{The latest Census report on the decadal headcount in 2011 reveals that child marriage is rampant, with almost one in every three married woman having been wed while she was still under the age of 18 years in India.

What is worse is a whopping 78.5 lakh girls (2.3% of all women or girls who were ever married or were married in 2011) were married while they were not yet 10 years of age. The Census data also show that 91% of all married women were married by the age of 25 years.

The legal age for marriage is 18 for women and 21 for men. But an alarming 30.2% of all married women, or 10.3 crore girls, were married before they had turned 18, as per Census 2011 data released on Friday. In a silver lining of sorts, however, the trend seems to be on the decline. As per Census 2001 data, 43.5% of all married women had been married while they were under the age of 18 years.}

The forfeited stars

They were born out of different pixie dusts; Love, religion and lust,

The skies were painted red; An army of thoughts and dreams were led,

Across those deep oceans; Complacent on surface but knows only commotion.


Love is blind they say; Is it truly?

Love is patient they say; I tell you those are stories they make;

Love is strong they say; I’d tell you its fragile like clay,

Love is forever they say; In those rusty old caskets are the truths laid,

Of innumerable suffering, did they say? To paint a picture for you to take,

To make the heart suffer; Remembering the stories which made the heart flutter.

Love is miscalculated; All the other notions are dated,

Love is kind; Heart always over mind,

But love is also weighted; Bows down to chronicles undated.

Love is not a fairytale; Each of them have their own tales,

of their own world; Of their homes and chambers hated,

Hated and hidden deep down; Awaited by the two,

To either embrace it; With grace,

Or to shatter; Because the society matters.


But the faults of that casket they accept; To make the society inept.

Before the sands of time blow; They leave tip toe,

To arrest what they have; The love, happiness and lies,

Enough to make the souls survive; Enough for two to thrive,

The world fails again; to discern; To let some adulation flow,

Loses itself to inutile chapters and verses; Long told; inept to change its mold.

They have their own battles to fight; To choose between wrong and right,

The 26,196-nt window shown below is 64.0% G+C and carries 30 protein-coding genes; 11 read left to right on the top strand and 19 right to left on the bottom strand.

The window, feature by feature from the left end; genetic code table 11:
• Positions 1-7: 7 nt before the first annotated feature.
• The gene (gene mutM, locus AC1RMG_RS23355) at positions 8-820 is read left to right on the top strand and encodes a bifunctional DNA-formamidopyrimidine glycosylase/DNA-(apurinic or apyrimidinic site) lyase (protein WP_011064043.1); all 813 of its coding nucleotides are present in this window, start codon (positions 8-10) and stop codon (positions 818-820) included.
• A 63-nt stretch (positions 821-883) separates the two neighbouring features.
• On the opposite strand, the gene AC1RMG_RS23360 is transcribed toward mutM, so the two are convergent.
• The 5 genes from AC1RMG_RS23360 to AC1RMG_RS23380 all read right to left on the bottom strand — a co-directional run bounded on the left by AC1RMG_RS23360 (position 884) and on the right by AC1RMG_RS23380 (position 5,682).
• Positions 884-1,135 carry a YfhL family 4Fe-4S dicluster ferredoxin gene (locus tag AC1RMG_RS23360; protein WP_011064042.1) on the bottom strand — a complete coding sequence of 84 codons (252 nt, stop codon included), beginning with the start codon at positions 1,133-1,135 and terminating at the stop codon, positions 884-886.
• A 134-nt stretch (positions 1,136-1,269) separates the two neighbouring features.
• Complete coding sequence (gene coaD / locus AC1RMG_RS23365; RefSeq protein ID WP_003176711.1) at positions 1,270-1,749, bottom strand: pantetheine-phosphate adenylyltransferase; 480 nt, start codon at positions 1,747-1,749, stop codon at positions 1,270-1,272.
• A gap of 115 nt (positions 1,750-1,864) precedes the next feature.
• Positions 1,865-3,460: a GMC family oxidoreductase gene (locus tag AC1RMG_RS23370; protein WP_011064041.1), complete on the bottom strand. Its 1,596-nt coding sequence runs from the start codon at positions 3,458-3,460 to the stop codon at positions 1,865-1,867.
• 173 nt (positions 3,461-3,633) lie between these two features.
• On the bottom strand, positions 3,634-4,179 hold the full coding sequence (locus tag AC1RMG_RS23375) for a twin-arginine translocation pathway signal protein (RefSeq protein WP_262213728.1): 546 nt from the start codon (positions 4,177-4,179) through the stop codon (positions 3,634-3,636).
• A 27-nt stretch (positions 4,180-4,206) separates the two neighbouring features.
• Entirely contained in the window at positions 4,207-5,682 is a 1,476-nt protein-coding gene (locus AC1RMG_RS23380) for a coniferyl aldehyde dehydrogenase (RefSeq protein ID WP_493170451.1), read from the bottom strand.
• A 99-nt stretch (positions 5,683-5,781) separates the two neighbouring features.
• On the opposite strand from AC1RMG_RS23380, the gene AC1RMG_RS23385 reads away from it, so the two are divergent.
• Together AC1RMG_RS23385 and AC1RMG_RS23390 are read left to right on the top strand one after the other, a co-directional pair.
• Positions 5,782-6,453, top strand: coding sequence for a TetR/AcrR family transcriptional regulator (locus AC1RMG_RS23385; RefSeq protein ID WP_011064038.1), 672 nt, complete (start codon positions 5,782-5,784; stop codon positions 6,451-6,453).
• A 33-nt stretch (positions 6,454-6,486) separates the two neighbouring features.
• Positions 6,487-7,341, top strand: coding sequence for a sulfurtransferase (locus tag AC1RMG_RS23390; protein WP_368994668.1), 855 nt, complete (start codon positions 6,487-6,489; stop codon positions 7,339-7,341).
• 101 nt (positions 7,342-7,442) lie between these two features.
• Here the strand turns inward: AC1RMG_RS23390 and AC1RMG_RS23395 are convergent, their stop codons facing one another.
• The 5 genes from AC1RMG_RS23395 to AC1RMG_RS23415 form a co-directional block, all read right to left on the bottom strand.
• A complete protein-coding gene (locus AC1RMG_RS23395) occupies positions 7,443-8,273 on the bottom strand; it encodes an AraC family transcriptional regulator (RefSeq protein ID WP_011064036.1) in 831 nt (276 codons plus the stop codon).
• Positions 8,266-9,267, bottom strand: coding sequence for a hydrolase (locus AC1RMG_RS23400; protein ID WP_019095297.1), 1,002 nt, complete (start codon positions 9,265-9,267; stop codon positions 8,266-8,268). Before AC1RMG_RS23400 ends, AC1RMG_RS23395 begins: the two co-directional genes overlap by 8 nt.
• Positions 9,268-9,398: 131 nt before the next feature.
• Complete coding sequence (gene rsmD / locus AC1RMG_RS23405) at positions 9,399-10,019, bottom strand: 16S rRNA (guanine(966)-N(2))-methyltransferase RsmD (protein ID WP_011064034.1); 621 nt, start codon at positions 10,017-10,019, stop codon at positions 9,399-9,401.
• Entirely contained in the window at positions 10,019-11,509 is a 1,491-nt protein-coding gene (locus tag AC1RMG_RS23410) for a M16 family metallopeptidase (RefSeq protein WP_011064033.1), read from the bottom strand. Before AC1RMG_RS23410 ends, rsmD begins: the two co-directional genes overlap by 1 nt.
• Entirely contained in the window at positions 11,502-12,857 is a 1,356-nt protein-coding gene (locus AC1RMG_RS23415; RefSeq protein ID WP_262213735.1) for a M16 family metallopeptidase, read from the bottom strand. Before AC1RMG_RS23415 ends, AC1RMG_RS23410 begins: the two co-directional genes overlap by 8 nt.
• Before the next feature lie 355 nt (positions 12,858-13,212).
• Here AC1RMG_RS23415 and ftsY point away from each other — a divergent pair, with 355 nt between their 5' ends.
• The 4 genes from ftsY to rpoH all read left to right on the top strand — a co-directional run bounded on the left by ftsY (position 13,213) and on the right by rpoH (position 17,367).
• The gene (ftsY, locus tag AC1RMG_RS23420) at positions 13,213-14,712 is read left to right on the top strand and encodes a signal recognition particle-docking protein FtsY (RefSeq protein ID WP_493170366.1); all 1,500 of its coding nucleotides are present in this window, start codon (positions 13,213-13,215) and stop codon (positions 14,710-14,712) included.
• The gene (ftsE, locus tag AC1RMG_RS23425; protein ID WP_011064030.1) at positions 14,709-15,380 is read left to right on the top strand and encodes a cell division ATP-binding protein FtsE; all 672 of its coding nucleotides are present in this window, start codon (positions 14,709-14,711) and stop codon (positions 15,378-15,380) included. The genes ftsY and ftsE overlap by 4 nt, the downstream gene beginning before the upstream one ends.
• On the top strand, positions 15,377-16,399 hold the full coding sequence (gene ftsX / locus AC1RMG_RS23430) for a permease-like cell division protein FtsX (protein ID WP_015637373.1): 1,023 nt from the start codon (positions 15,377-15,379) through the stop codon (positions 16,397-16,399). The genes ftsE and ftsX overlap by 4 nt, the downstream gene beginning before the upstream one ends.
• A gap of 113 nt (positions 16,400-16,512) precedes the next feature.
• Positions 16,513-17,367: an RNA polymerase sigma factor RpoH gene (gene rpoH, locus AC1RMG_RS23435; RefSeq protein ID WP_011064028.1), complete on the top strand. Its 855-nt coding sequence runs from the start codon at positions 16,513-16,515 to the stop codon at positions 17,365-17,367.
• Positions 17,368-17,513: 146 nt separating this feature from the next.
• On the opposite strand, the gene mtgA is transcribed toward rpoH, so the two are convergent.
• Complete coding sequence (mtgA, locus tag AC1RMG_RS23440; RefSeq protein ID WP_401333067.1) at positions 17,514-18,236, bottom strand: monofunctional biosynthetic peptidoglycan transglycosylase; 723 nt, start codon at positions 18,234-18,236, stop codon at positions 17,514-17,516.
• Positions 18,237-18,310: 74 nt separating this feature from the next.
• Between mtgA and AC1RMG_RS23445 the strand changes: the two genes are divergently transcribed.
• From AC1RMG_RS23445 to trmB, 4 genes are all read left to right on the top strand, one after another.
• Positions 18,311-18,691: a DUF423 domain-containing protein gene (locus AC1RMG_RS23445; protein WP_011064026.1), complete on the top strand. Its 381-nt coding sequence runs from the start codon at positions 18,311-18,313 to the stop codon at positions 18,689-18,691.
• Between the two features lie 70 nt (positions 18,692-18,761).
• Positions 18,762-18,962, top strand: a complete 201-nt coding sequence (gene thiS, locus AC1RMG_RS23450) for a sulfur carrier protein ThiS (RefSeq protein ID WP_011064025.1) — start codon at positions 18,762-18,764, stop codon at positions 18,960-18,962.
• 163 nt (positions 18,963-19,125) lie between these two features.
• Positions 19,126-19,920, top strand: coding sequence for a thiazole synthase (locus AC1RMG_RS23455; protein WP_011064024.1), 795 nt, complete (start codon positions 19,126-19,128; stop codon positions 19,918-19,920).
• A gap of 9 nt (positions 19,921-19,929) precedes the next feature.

A tear escapes her eyes; She is tired of all the fights,

But this is not the end he says; There will be better days and night,

They close their eyes to the million stars above; Much above our battle of religion, lust & love!

Golden sickles & a broken pen

The muddled heart wasn’t ready, the scars were still fresh and the mind was worried about the little crease in the ivory shirt that flashed in the somewhat spotty mirror. There was a definite lack of synchronization today. Life never follows the path you want to fly on and it rather drags you along on that sloppy muddy trail left behind by millions of others unless you are somewhat close to being batman or something.

The pumps pinched a little, made me a little higher as I checked myself in the mirror for the nth time. Yes, I was the spitting image of my mother only modern. I shot a look at my new gleaming bag which was supposed to bring good luck and grabbed it to head out for the first day of the utterly sophisticated world of consulting.

I was a mere 6 days old MBA graduate. A 25 year old sailing on 18 with a pair of shorts and t-shirt on the exact same day a second back it seemed and everything was wavering now from one extreme to the other. I was hysterical to be honest more than anything. Yes I had the dream job, good city and what not, but the mind and its anxiety are like hindi movies and overdramatic mothers, made for each other material, truly.


The first day was of course all confusion and more confusion, trying to open doors which wont open without a card which i didn’t have and so on. The clank clank of the heels, the fake laughter and those crisp business suits. Everything was new and exciting. People call you the ‘chosen one’ when you get your first assignment within the first two days of joining. Hell yeah I felt like Harry Potter until they told me that they were flying me to Varanasi, the land of bhang and everything else that you haven’t seen in life.